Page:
2:10: Jeffrey Blount is the Emmy Award Winning, Senior Director at NBC New Washington (way to go TEDx organizers…) Risk, he says, is cold and without any humor. Jeffrey describes how he was raised in a southern town going through integration. How families and communities gathered in fear groups, afraid of the violence, afraid for their lives. He described climbing on the bus the first day of school, terrified. By embracing this risk, they were able to stand up for education, for the American Dream. There is a difference, Blount says, between taking a risk and taking a chance. A chance is much easier. “I took a risk to show my intellect. I did succeed. I competed. I proved I could be as smart as any kid, no matter what the color.” Risk is about “grabbing some hope and a prayer, and embracing those opportunities to make a better you.”
2:35: Dan Choi, a West Point grad who served in Iraq under the Don’t Ask Don’t Tell law, came out on national TV after returning home. He gave an impassioned speech today about standing up for yourself, explaining that in order to live the “Love thy neighbor” commandment in the Bible, you have to love yourself first. He said, “Be proud of who you are, have no shame in who you are.” He also spoke about dealing with your adversaries while standing up for yourself. He said, “When you talk about liberation, when you talk about being free, it’s because you have confronted the person who judges you most.” This talk was super intense, if you missed it I would recommend watching it on the Middlebury TEdx’s website when they post them in the next few days.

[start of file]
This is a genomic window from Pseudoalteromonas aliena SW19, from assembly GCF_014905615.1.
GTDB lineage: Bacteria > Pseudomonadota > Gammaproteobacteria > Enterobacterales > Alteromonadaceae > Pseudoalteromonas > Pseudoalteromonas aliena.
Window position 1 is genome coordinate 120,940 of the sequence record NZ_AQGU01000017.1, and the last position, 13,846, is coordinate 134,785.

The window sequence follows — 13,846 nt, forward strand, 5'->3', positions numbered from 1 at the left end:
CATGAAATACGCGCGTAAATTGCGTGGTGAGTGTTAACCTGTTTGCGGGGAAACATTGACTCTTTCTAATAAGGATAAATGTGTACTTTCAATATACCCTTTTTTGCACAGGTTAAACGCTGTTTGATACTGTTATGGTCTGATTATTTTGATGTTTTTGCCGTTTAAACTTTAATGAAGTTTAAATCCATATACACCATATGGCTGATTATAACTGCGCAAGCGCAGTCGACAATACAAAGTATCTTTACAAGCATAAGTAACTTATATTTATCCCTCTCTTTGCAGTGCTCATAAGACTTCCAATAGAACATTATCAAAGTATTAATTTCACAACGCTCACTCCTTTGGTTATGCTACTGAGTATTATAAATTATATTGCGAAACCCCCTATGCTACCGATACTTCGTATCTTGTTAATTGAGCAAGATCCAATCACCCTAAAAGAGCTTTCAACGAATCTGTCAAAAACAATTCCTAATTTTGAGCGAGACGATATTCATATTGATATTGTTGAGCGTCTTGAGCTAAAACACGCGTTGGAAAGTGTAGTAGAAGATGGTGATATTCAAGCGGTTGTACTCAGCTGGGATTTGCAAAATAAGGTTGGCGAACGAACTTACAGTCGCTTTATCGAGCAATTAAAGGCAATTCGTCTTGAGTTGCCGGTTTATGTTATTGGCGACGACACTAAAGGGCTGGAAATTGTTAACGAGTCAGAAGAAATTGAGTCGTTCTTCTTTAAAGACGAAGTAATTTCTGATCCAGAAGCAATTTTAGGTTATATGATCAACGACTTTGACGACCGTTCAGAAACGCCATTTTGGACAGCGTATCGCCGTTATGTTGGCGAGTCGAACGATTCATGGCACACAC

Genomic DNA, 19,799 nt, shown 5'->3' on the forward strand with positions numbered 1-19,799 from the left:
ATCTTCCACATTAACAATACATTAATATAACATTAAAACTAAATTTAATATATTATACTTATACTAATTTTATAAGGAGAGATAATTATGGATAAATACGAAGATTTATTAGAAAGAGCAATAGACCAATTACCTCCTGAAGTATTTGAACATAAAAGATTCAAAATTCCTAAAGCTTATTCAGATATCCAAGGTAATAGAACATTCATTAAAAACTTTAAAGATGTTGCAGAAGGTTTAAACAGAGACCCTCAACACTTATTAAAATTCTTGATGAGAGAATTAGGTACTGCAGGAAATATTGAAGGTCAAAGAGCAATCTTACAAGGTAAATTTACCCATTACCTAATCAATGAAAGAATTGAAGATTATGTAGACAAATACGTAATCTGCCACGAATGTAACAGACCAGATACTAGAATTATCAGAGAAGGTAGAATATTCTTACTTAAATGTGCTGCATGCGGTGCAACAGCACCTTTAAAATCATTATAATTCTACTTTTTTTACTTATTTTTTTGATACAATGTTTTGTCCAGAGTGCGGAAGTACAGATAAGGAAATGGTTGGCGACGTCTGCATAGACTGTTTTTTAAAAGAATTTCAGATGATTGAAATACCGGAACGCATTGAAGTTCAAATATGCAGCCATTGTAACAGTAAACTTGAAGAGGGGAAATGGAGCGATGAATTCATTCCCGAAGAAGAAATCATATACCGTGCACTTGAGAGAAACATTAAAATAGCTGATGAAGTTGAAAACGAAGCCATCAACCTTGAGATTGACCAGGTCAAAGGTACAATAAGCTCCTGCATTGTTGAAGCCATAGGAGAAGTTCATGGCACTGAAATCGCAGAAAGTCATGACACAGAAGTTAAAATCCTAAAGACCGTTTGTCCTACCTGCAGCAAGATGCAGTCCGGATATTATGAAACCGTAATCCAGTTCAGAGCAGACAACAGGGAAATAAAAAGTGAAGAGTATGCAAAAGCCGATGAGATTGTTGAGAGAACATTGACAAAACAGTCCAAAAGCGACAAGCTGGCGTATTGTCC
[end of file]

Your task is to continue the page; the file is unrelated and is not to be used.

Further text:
3:10: Andrea Bartoli “stumbled into” helping bring peace to Mozambique and then “stumbled into” teaching peacemaking at the university level. He began his talk by saying, “When we think about peace we think about something calm, something nice, the tranquility of order.” But then he elaborated on the complexity peace in reality. He said, “How many of the leaders tomorrow are prisoners today? We must promote peace and make the world as it should be, could be.” During the three minutes of open reflection at the end of his talk (they’ve been doing that after every talk), he spoke about the importance of silence to let the power of the words and information of each speaker sink in to a deeper level.
3:33: Evan Lyon is a physician and activist with Partners in Health focusing on the right to health in poor communities, particularly working on HIV and TB care. Over the past hundred years, he says, we have turned a corner in civil and political rights. What Dr. Lyon described, however, is a continued flawed system of health rights. People are still getting unnecessarily sick, are still very isolated and ostracized by things other than bacteria and genetics. Human relationships, economics, and social conditions are what cause us to become sick. One of the riskiest and most important pieces of this work, he says, is not to run from compassion. “Compassion is not charity, it is not sympathy, it is struggling alongside someone so deeply that their problems become your own.” Only by promoting compassion can we begin to break down these structures and systems that create illnesses and begin to make true change.